Peer Pressure Drinking

Peer pressure is one of the most common reasons that teens begin drinking. Read this article to learn more about peer pressure and teen alcohol use. Keep reading for tips on how to handle peer pressure drinking and resist peer pressure in different situations.

Peer pressure occurs when teens feel like they need to do something to be accepted by their peers. During the adolescent and teen years, acceptance by peers is an important part of the way young people understand themselves and their identity. Peer pressure can be positive, such as when a teen wants to do well in school or sports because their friends are doing those things too, but peer pressure can have serious negative consequences when teens are pressured by their peers to do harmful things, like drinking alcohol.

Peer pressure can take many forms. Some types of peer pressure are direct and verbal, when a teen's peers tell them they should do something like try alcohol. Some examples of this type of peer pressure include sayings like:

  • Here, try this. What, are you afraid?
  • Don't you want to have fun?
  • Don't be a loser.
  • It won't hurt you.
  • You're not going to get caught. No one will know.
  • Who cares if you get in trouble?
  • If you don't want to drink, we don't want you to hang out with us.
  • People will like you better if you drink.
  • Don't act like a baby.

Peer pressure drinking can also involve teens being excluded from a group because they won't drink or do other things the group does. Teens may feel like if they give into peer pressure drinking they will fit in with the group or be accepted. If the group is singling them out for teasing, it may increase the pressure to drink to fit in.

Sometimes peer pressure comes from what a teen imagines other teens are doing. Examples of this are TV shows, movies, and advertisements that make teens think that their peers drink more than they actually do. A teen may feel pressured to drink to be more like the teens he or she sees in the media, even if those teens aren't real and don't represent what real teens are doing. Teens often think the media reflects reality, though it does not.

Resisting Peer Pressure Drinking

One way to combat peer pressure drinking is to educate teens. Some facts that may help teens include:

  • The number of teens who actually use alcohol is declining, according to the 2008 National Survey on Drug use and Health. In 2008, about 1 in 4 teens was an alcohol user, and 1 in 20 were heavy drinkers. These numbers are even lower for younger teens and adolescents.
  • Peer pressure drinking won't solve your problems, and may cause a lot of new ones, like getting in trouble at school or home, hurting yourself or someone else, losing your driver's license, having unprotected sex and getting an STD or an unwanted pregnancy, or embarrassing yourself by acting stupid while drunk.
  • People who try to make others do things like use alcohol are not real friends. Those kinds of people are often very insecure and want to manipulate other people so they feel better about themselves. They are also very self-centered. Teens can find real friends who share their values and standards and won't pressure them to do something they don't want to do.

Teens need to learn to recognize peer pressure and avoid making decision based on what other people do, say, or think. This is an important part of growing up. If teens allow other people to make their decisions for them, they will find themselves doing a lot of things they don't want to do, like doing something illegal and getting in trouble, performing poorly in school and missing out on opportunities, or having sex before they're ready.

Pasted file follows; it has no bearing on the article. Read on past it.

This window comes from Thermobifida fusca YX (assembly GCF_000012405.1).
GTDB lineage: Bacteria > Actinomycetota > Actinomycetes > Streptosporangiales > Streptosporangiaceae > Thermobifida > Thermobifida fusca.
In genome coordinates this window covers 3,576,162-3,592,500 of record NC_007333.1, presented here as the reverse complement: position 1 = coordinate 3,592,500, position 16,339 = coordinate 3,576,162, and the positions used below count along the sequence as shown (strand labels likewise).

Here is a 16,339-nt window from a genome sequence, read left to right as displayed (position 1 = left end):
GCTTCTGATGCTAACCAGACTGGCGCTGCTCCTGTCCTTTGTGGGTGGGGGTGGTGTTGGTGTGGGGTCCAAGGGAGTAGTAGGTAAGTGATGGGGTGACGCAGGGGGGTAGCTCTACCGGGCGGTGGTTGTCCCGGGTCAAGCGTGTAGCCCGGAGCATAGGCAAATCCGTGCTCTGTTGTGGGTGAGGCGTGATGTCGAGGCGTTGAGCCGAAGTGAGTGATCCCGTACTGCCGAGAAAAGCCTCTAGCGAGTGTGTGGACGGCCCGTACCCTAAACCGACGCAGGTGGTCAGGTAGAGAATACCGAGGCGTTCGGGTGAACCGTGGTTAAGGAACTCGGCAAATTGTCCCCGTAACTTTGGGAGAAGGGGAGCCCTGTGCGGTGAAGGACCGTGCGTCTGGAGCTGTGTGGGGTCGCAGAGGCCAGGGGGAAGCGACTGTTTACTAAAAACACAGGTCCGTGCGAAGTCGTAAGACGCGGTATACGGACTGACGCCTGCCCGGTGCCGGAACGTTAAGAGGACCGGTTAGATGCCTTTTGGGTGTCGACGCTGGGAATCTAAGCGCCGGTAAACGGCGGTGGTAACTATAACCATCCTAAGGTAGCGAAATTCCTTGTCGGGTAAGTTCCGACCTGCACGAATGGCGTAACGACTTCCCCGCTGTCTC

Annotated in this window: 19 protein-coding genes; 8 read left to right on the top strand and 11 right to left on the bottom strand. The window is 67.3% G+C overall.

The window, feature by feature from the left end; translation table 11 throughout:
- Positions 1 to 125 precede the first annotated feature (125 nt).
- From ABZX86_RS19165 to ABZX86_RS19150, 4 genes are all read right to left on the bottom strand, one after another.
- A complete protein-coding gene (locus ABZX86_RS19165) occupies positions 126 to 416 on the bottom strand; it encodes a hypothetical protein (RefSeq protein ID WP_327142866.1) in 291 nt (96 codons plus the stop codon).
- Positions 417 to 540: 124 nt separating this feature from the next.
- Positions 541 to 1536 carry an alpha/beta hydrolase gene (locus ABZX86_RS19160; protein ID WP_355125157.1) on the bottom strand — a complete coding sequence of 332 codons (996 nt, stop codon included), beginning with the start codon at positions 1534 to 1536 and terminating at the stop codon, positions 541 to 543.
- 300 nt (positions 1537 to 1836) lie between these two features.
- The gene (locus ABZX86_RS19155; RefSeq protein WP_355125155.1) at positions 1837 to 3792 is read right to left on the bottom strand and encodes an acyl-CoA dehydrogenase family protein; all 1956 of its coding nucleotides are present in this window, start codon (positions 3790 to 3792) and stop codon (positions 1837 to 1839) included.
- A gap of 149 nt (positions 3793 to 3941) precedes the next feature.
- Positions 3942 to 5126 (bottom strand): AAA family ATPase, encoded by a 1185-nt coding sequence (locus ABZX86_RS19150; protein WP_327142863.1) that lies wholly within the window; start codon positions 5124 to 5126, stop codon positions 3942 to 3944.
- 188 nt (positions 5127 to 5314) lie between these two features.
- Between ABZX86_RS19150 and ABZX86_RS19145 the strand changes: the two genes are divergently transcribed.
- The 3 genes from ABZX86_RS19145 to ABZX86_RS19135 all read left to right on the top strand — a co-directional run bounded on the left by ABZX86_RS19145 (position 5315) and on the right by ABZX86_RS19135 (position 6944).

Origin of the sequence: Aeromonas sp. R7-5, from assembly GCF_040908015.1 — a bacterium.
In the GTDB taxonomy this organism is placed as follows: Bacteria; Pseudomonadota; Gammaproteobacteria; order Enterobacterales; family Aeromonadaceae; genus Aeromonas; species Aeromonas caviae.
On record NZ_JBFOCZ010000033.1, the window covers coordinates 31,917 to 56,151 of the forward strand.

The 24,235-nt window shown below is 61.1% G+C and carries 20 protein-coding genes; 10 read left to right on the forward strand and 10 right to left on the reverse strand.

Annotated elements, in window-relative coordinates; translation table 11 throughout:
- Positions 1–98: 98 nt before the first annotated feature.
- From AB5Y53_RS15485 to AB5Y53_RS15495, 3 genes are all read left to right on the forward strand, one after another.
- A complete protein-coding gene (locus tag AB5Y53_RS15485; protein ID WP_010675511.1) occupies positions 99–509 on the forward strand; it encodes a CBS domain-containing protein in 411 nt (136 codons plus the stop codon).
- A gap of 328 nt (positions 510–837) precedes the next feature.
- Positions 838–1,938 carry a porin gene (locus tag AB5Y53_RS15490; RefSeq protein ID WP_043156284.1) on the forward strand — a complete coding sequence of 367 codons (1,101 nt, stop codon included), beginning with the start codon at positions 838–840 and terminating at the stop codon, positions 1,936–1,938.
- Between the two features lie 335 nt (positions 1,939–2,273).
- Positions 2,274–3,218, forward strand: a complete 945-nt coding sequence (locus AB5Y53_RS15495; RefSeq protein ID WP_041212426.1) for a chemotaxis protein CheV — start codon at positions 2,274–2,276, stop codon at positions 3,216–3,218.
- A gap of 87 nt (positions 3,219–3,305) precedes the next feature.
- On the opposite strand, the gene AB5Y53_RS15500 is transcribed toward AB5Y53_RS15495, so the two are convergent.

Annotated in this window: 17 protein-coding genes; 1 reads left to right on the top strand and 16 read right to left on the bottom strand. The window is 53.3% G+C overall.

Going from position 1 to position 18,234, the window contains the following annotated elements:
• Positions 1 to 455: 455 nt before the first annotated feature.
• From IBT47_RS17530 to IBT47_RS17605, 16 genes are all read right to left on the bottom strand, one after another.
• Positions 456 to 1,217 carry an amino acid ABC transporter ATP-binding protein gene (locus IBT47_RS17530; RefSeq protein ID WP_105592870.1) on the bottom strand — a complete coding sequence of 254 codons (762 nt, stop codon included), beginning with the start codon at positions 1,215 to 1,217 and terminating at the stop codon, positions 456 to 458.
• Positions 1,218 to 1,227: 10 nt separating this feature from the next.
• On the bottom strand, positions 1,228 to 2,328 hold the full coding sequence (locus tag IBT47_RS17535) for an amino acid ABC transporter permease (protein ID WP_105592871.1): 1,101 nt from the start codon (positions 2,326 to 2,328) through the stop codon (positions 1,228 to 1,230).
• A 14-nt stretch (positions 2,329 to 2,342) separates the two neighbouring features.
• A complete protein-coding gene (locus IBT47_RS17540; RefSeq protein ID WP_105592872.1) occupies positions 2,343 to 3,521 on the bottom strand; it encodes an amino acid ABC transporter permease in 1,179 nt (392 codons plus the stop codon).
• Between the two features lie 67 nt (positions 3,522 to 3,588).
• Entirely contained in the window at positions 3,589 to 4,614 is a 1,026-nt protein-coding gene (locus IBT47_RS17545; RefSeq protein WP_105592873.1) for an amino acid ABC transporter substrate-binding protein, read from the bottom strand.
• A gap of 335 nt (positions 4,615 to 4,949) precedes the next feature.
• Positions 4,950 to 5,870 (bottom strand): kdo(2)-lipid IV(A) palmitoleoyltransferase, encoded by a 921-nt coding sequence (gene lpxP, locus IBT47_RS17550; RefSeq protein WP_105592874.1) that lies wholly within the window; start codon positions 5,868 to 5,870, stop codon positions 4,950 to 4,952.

Teens and parents can also do other things to help teens resist negative peer pressure:

  • Teens should make goals about what they want to do with their lives and evaluate decisions based on if those decisions will help them meet their goals.
  • Get the facts on underage drinking- it’s dangerous, and not as many teens do it as some teens think.
  • Learn to recognize peer pressure and practice saying no to negative peer pressure.
  • Learn to think about false statements like, "No one will like you if you don't drink," or "Drinking will make you popular." Teens can probably think of people who like them even if they don't drink, and teens can probably also think of people who do drink alcohol but are not popular.
  • Have excuses not to drink, like, "My parents will be waiting for me to get home and they will smell the alcohol", "I don't like alcohol", or "I know someone who died from alcohol and I don't want that to happen to me."
  • Teens who feel love and support from other sources, like positive friends and family members, are less likely to give in to peer pressure to drink.
  • Teens do care about what their parents think, and if parents talk to their kids early about the dangers of drinking and have clear rules and consequences about teens not using alcohol, it can help teens say no to alcohol.
  • Teens should have someone they can call if they are in a bad situation, and may want to consider having a code word that means, "Please come get me."

Standing up to peer pressure drinking is hard, but it will make you feel better about yourself in the long run, and will give you the self confidence and freedom to make other decisions about what you want out of your life.


U.S. Department of Health and Human Services, The Cool Spot, "Peer Pressure" [online]

PBS Kids Go!, It's My Life, "Alcohol: Peer Pressure" [online]

U.S. Department of Health and Human Services, Substance Abuse and Mental Health Services Administration Office of Applied Studies, "Results from the 2008 National Survey on Drug Use and Health: National Findings" [online]

Related Article: Alcohol Abuse Prevention >>